Second, I am hiring interns to help create marketing systems without breaking our bank. Third, I am putting myself out there; for example, I was recently asked to speaking to a few groups of local students, and a women’s business group.
Sometimes I get frustrated when I see that we still have less than 300 followers on Twitter or just over 100 people liking us on Facebook. Then I remind myself that everything is moving ahead just as it should.
Our day will come and then I’ll say, “Oh my! We have one million followers. Now what do we do?”
BSB: WHAT’S THE ONE THING YOU WISH YOU KNEW BEFORE YOU LAUNCHED THIS BRAND, THAT MIGHT HELP OTHERS WHO ARE EARLIER ON IN THE PROCESS?
I think Patrick Grogan from Bazu Sports said it well, “Don’t underestimate the value of investing in your brand – even the little things…from your signage, business cards, your voicemail greeting, how you introduce yourself – any of it. It’s very important in how people perceive your business in its first impression.”
I would also stress don’t underestimate the value of investing in the way you talk about your business. The best investment I made last year was in my talking points, aka answers to the most frequently asked questions.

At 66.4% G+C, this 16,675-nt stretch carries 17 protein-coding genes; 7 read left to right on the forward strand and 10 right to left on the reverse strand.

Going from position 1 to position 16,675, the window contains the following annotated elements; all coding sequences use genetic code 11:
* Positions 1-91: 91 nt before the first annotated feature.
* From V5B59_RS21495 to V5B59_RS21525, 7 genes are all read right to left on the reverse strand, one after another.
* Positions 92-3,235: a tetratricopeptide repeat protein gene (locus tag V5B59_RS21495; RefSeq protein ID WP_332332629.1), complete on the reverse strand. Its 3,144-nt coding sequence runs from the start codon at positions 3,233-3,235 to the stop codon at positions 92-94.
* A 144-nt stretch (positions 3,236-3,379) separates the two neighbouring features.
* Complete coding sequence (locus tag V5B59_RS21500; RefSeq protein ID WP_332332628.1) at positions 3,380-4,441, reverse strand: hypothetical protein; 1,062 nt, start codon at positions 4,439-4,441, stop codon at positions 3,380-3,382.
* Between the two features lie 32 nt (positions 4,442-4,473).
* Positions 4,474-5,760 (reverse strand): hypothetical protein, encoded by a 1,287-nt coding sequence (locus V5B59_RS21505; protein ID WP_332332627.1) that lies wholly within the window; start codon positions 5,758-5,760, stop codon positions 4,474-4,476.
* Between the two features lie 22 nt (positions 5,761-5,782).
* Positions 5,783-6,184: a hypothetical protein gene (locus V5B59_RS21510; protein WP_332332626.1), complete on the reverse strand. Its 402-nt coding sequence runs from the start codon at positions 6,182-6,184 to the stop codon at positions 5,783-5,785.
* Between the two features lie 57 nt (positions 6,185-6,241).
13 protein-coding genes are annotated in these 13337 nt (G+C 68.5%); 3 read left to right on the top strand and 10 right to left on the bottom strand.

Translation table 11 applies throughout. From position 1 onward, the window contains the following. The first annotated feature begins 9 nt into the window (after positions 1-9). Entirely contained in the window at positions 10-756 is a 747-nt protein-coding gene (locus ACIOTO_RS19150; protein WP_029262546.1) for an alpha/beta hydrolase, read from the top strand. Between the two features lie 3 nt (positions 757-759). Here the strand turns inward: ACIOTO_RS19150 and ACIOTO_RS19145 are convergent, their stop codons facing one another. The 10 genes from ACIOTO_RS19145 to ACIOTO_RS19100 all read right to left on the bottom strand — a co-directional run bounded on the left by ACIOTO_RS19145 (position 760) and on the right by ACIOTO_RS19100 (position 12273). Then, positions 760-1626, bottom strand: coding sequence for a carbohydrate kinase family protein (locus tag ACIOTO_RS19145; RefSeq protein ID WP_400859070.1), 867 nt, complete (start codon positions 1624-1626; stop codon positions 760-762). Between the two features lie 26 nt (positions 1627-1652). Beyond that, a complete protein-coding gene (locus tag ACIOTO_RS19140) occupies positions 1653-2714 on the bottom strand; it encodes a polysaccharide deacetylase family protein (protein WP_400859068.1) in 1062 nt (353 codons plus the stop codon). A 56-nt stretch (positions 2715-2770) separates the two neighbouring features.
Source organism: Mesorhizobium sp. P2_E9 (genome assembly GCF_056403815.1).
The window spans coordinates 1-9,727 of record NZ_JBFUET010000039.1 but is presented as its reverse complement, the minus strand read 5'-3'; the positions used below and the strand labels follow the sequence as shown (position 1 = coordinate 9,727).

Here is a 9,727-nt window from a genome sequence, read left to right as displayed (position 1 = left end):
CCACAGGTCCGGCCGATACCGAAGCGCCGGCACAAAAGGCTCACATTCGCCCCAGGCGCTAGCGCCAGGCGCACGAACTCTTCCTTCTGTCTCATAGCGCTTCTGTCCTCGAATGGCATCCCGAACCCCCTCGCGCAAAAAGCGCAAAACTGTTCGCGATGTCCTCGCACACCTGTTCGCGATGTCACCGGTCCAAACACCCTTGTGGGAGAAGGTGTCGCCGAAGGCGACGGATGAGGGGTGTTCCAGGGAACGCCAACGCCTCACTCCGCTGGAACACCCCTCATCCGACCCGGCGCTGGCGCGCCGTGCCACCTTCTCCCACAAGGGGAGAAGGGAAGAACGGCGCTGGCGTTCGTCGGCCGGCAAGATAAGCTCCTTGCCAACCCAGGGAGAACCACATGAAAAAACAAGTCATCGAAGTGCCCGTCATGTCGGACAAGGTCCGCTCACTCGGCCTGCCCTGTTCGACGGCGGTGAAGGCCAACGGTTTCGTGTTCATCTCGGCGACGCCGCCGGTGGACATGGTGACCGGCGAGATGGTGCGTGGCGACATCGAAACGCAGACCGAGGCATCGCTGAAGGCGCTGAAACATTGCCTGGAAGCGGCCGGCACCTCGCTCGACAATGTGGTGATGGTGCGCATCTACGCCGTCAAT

First, I reached out to an adviser who is known for her talent as a storyteller. We worked on my key talking points with an emphasis on the ones that everyone asks, like “Isn’t everyone doing what are you doing? (For the record, the answer is no), “How are you different?” and my favorite, “What’s your elevator speech?”
After we had a solid draft, I then hired a copywriter who took our work and created magic. She brought my vision to life in words… beautiful and inspiring words. I have since gained confidence and consistency in talking about my brand.
One last tip: dress for success. You are your brand!
BSB: Thank you, Jennifer, for sharing these insights with us! I can’t wait to see what the next year brings for Moyo Jasiri!
You can learn more about the women who are already benefitting from the incredible work of Moyo Jasiri — from Anjana Liutel in Nepal to Busayo Obisakin in Nigeria to Leah Okeyo in Kenya and Lucy Apakar in Kenya.